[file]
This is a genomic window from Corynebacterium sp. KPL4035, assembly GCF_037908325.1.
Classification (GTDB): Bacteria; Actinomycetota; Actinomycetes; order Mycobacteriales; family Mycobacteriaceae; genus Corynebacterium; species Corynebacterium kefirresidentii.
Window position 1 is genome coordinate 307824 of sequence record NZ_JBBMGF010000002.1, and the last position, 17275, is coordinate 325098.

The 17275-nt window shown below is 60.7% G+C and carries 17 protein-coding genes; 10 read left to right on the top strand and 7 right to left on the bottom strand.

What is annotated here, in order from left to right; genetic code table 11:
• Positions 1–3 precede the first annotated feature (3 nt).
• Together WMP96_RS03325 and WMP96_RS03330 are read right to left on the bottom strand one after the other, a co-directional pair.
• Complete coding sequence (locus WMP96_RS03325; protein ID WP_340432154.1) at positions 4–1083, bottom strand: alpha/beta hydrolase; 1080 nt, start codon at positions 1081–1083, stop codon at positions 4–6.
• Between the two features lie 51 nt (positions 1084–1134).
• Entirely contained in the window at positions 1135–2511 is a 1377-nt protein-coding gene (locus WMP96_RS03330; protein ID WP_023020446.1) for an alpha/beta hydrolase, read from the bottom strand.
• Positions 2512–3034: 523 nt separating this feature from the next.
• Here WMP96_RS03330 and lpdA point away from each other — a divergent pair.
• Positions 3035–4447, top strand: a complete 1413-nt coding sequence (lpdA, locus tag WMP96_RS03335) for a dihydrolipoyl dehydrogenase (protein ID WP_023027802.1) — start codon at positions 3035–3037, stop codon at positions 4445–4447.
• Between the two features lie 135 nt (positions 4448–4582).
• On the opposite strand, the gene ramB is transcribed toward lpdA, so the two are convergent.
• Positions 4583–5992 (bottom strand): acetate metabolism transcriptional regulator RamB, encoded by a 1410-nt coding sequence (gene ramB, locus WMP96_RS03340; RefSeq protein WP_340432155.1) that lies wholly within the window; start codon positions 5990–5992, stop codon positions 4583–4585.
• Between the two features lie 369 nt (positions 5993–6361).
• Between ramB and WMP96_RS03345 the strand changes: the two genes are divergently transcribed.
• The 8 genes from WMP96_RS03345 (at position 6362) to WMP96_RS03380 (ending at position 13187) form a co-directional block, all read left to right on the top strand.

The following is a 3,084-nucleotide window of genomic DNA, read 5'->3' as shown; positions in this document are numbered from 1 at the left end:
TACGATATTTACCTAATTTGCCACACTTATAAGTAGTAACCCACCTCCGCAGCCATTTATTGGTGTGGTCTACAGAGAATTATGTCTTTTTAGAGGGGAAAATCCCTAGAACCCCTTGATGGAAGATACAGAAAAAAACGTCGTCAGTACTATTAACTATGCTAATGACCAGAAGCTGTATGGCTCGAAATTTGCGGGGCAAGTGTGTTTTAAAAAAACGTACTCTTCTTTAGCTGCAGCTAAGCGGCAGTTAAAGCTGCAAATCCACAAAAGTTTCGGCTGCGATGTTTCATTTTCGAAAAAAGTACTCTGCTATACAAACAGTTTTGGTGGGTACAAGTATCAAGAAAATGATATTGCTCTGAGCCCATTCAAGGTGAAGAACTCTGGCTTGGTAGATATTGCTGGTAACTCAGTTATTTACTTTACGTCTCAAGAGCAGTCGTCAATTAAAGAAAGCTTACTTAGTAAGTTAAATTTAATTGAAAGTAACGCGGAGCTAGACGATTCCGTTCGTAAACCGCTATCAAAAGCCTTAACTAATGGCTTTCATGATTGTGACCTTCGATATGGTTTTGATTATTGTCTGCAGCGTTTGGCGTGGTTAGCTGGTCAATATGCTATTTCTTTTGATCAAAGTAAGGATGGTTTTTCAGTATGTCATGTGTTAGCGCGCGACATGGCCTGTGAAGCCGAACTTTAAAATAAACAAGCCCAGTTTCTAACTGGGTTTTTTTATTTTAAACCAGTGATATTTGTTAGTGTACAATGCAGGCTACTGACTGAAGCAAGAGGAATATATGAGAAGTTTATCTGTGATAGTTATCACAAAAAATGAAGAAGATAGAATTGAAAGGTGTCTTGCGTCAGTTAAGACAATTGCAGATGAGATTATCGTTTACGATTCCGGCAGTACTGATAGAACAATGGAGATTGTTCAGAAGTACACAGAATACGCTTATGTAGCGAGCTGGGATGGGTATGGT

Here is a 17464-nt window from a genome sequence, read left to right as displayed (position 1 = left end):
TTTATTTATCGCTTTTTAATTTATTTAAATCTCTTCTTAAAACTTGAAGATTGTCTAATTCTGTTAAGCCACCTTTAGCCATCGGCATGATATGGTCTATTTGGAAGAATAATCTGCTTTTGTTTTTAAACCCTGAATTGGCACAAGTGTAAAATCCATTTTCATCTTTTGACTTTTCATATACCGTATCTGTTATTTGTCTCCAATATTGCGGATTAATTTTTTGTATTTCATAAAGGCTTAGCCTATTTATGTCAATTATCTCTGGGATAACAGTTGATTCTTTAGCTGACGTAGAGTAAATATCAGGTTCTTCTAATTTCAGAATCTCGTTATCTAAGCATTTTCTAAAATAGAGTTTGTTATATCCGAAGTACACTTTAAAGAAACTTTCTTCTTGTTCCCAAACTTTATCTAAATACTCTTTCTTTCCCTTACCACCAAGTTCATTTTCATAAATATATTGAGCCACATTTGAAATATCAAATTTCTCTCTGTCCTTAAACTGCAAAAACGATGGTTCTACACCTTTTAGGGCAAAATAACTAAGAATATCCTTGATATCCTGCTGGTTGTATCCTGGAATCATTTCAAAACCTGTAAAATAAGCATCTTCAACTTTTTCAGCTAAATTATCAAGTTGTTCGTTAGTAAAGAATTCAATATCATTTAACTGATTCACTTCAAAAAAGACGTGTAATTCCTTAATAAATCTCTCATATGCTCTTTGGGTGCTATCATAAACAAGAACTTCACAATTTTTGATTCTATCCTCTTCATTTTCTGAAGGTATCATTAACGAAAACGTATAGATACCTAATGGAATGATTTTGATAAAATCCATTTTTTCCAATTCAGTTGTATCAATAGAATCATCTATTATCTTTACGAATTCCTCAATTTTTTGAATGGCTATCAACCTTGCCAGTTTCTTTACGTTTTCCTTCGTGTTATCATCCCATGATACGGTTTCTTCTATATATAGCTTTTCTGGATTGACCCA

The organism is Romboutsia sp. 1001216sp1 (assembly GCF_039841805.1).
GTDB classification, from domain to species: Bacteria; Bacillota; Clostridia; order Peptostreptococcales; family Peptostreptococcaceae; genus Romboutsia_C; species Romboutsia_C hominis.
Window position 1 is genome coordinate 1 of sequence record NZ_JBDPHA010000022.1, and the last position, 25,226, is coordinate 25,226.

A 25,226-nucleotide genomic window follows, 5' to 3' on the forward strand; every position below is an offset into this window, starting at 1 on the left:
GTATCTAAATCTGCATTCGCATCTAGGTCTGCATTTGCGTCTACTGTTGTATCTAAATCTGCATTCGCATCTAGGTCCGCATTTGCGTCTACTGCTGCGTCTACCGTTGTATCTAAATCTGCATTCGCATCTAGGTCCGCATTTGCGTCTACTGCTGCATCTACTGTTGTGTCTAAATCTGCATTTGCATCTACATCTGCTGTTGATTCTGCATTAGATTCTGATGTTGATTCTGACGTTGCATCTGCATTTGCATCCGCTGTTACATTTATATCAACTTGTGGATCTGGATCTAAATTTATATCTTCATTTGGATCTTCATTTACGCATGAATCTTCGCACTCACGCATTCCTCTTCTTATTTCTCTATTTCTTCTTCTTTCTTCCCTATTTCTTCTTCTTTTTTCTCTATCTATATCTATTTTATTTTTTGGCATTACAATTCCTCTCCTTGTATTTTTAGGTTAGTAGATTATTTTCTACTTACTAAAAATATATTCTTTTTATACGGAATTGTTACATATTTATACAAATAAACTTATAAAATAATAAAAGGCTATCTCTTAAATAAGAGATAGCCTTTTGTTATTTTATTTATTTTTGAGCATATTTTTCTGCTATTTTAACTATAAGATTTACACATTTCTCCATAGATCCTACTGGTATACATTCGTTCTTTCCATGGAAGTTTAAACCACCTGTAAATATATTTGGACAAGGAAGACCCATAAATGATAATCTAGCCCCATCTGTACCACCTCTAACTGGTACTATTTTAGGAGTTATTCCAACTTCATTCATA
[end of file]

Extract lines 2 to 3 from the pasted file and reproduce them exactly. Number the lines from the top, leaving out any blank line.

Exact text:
Classification (GTDB): Bacteria; Actinomycetota; Actinomycetes; order Mycobacteriales; family Mycobacteriaceae; genus Corynebacterium; species Corynebacterium kefirresidentii.
Window position 1 is genome coordinate 307824 of sequence record NZ_JBBMGF010000002.1, and the last position, 17275, is coordinate 325098.